By Brandon HENSLEY
While people on both sides of political matters accuse each other of blowing smoke, Glendale Police Chief Ron DePompa literally hopes that won’t be the case regarding the outcome of Proposition 19 on the Nov. 2 ballot.
For those who have been living inside a hash pipe, the proposition, if passed, would allow people over 21 to grow up to 25 square feet and possess an ounce of marijuana.
DePompa has been actively campaigning against the measure for some time. In a phone interview this week, he says the measure is “ill-conceived and ill-defined, and it leaves too many unanswered questions and loopholes that will never be closed. So it will ultimately create a public safety nightmare for local municipalities.”
Marijuana issues are not new to the state. In 1996, it passed Prop. 215 legalizing medical marijuana use.
“And Prop. 215 has created nothing but nightmares for local law enforcement and public safety,” DePompa said.
The federal government has come out and said it will not recognize California’s law and will actively pursue users. Earlier this month, U.S. Attorney General Eric Holder sent a letter to nine former chiefs of the U.S. Drug Enforcement Administration, and said the government will continue to uphold the laws under the federal Controlled Substances Act.
“We will vigorously enforce the CSA against those individuals and organizations that possess, manufacture or distribute marijuana for recreational use, even if such activities are permitted under state law,” Holder wrote.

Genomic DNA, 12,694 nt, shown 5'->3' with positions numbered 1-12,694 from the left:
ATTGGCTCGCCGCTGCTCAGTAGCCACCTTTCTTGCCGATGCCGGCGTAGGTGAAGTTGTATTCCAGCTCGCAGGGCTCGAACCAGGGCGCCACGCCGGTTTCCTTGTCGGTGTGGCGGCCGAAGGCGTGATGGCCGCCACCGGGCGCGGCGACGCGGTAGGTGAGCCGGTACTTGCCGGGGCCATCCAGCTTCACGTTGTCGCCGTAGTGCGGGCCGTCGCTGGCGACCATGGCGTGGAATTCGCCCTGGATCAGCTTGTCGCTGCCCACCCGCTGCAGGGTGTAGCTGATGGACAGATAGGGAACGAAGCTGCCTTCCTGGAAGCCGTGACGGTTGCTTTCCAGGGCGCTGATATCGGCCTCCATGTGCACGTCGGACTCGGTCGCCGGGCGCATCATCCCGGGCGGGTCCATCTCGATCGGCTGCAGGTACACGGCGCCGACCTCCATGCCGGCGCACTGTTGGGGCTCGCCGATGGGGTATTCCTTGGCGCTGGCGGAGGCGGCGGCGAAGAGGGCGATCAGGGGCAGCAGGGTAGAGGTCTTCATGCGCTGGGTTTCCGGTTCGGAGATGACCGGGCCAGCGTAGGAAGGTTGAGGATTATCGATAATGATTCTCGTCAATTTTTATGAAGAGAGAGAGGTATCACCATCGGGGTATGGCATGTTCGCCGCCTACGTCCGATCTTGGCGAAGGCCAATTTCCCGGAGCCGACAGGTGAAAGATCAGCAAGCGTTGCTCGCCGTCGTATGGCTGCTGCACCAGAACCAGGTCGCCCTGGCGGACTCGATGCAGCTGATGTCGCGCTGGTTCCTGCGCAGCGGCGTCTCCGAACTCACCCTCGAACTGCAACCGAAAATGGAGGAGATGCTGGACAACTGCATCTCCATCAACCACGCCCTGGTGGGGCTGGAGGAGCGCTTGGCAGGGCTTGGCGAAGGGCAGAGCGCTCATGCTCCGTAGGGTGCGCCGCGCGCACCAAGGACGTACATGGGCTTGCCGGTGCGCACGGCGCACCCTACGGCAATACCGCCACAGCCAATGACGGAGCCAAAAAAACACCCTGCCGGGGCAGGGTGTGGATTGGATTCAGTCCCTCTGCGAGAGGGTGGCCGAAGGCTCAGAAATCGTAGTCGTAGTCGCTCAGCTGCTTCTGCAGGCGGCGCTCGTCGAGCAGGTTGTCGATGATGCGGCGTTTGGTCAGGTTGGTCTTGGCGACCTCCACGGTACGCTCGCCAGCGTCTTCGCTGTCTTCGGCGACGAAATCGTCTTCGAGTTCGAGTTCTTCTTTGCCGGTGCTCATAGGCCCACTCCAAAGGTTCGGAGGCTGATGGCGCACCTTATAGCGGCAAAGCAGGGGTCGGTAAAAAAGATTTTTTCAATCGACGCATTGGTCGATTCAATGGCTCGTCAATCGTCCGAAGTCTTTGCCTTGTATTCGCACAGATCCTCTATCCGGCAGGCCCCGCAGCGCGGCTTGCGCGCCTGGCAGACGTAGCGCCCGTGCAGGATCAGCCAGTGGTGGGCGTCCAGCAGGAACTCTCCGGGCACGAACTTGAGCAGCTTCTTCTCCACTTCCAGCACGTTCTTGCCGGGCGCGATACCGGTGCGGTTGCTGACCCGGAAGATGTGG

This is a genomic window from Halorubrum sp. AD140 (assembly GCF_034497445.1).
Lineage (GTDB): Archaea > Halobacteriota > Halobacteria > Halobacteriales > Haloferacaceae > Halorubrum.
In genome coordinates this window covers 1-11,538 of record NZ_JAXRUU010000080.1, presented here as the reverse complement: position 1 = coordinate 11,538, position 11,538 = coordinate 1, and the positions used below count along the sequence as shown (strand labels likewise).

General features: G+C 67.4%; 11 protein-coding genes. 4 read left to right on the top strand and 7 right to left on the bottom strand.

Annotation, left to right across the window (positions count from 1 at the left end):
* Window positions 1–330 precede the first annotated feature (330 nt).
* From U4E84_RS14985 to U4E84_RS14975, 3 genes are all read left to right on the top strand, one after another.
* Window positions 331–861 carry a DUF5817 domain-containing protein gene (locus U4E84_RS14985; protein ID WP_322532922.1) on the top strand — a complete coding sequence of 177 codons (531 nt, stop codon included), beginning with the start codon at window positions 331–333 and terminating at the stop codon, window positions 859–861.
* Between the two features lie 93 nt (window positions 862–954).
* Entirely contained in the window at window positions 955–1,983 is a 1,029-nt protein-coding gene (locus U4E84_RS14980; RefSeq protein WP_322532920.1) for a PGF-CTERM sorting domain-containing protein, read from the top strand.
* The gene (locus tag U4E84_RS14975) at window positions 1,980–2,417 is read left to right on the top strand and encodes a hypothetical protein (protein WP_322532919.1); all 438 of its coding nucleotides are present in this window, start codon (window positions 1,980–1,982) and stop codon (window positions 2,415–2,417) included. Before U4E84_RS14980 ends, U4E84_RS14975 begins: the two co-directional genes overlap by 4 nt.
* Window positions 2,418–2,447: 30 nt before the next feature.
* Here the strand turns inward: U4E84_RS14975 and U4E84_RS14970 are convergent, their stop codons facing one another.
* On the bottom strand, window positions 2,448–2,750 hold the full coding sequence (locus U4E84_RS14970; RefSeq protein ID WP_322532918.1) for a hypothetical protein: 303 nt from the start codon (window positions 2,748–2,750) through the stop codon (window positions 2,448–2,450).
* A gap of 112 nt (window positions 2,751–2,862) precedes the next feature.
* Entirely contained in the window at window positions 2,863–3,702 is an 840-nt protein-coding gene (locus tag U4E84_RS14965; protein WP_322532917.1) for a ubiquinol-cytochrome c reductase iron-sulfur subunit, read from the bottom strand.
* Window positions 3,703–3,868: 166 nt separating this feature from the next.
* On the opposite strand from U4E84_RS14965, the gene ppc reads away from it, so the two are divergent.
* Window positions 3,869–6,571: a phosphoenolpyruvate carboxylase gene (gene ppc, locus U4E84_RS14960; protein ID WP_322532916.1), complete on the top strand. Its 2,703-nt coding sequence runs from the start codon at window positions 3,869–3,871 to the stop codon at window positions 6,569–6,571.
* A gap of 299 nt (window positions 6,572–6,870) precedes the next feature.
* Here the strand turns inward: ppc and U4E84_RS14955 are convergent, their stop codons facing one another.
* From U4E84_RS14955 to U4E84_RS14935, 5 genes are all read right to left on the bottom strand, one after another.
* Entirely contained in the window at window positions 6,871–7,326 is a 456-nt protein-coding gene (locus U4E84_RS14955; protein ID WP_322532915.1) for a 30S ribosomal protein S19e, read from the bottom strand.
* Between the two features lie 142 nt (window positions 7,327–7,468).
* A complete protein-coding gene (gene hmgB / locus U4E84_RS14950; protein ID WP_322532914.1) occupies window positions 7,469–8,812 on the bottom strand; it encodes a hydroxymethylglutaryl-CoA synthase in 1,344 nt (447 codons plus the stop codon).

Tom Angel, spokesperson for the measure, feels differently.
“They don’t have the resources to arrest everybody in California who uses marijuana,” he said.
While DePompa fears for a lack of public safety, Angel said tax revenue from the measure would increase public safety.
But, “Who in their right mind is going to pay taxes on a substance that is still banned federally?” DePompa said.
A heated topic is that of the role Mexican drug cartels would play if Prop. 19 is passed.
“We’re going to make it all the more easier for those cartels to operate under the veil of legality in our state,” said DePompa.
“The current prohibition laws cause violence and harm by creating those lucrative black markets that allow drug cartels and gangs to make lots of money,” said Angel.
DePompa and his North Area Command held a Town Hall meeting at Verdugo Hills Hospital last month and outlined his reasons to vote no on the proposition. At the meeting, he said businesses and schools could lose up to $9.5 billion in federal funding for not maintaining a drug free environment.
How businesses handle employee drug use is an issue for DePompa, but Angel said, “We’re not forcing employers to allow marijuana smoking in the work place or anything crazy like that.”
Mike Perry, president of the CV Chamber of Commerce, declined to comment specifically on the matter, but said the United Chambers office is opposed to the proposition.
“We just simply cannot afford to keep spending so much money arresting and locking people up for marijuana, and also we can’t afford to not take in new tax revenue that could be generated when we control cannabis,” Angel summed up.
DePompa said proponents “talk a good game,” and called the idea of passing the measure “insanity.”
Polls show that public opinion is virtually split. The federal government has said it doesn’t matter what happens. Reefer Madness? More like confusion.